Learn to love teaching (again).
Hi, I'm Christina.
How can I help?
“We need inspiration—and practical tips to survive.”
“I’m struggling to balance it all! What should I focus on?"
“Our faculty is ready to mutiny. Can we fix it?”
Trust me—I've been where you are now.
If you pull up my professional bio, you’ll see my public side: a PhD in literature from Emory University, publication credits, and even a couple of teaching awards here and there.
But what you won’t read is how I have struggled—profoundly—to hold it all together. The relentless pace, the class overload, the planning, the grading, the advising. The meetings. On top of it, I’m married, and had a child in the early part of my career.
During the last 20 years I’ve worked hard to build systems that have helped me to move from surviving to thriving. When my colleagues started emailing me to ask how I was managing it all, I realized that I couldn’t keep these tools to myself.
You can teach and love it. You can have a life outside the classroom, outside your next publication, outside the exhausting pursuit of tenure. I absolutely love helping teachers re-discover their love for teaching, and I’d love to help you, too.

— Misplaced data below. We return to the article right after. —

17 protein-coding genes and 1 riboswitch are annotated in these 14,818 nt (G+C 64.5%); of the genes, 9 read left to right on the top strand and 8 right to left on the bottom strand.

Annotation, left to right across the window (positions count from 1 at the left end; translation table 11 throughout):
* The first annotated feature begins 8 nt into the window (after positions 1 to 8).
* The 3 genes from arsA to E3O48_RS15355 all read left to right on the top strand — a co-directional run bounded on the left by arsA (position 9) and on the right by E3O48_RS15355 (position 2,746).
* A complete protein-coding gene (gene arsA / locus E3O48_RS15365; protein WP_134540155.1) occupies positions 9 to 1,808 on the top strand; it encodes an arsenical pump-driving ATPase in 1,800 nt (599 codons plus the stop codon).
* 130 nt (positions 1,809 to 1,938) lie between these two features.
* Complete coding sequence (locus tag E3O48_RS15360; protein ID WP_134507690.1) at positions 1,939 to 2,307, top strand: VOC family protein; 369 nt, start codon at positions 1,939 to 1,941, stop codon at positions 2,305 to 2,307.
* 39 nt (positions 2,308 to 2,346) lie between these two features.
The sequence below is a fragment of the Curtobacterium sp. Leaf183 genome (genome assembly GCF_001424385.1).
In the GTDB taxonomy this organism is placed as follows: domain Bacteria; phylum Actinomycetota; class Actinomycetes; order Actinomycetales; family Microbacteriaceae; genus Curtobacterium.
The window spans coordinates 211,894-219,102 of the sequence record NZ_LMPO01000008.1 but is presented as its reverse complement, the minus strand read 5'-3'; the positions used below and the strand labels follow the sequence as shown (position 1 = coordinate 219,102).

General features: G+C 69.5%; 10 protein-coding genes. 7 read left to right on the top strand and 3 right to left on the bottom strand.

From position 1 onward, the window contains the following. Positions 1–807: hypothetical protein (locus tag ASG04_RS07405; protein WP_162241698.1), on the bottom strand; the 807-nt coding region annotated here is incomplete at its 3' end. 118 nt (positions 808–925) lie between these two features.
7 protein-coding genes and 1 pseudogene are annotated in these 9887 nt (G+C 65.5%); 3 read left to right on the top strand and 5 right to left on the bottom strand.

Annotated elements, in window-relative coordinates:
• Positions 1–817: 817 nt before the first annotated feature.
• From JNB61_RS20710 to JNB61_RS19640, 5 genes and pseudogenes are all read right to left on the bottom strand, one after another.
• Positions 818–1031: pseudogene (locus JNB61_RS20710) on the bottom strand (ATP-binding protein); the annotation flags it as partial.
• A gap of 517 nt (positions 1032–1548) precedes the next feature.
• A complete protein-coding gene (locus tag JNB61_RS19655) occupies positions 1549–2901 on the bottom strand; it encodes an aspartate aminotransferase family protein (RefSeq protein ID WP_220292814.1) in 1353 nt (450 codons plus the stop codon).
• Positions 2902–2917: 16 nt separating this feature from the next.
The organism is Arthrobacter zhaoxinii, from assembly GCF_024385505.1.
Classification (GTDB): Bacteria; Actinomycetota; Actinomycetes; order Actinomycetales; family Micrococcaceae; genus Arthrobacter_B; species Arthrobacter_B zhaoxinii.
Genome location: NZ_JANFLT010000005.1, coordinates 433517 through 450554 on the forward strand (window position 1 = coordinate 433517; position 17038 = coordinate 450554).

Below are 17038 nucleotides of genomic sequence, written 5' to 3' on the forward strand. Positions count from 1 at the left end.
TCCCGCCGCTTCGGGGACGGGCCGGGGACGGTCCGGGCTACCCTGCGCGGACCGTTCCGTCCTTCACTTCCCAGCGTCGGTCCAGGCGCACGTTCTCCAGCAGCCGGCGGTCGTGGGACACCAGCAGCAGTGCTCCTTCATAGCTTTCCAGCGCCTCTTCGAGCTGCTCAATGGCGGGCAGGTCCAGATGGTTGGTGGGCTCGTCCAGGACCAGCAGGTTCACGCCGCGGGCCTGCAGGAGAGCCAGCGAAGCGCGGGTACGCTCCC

Kind words from colleagues
A Guide to the Good Life
“This book might save your teaching career, your joy in your vocational calling, and even your marriage.”
LATEST FROM THE BLOG
Don’t just survive—get tools to help you thrive.
It’s finally here! After spending most of the break updating and providing new content for you all, I’m happy to announce that the Spring Retreat and Master Class is ready for enrollment. There are a couple of completely new sections, including Getting Things Done for Academics and How to Re-think your assignments. Enroll for 25%
It’s December, so I know that we are all grading, grading, grading right now. Because I am. But while COVID presents challenges it also presents opportunities: at this moment I’m delivering my final exam to my students across the country, while I’m in the Northwoods of Wisconsin, where I’m on my annual writing group retreat.
Sometimes you just have to teach off script. Here’s why. I’ve been teaching American literature for over 25 years, and it enables me to raise all kinds of issue of central importance today, including our persistent failure to move beyond the racist attitudes present at the founding of the United States. But sometimes we need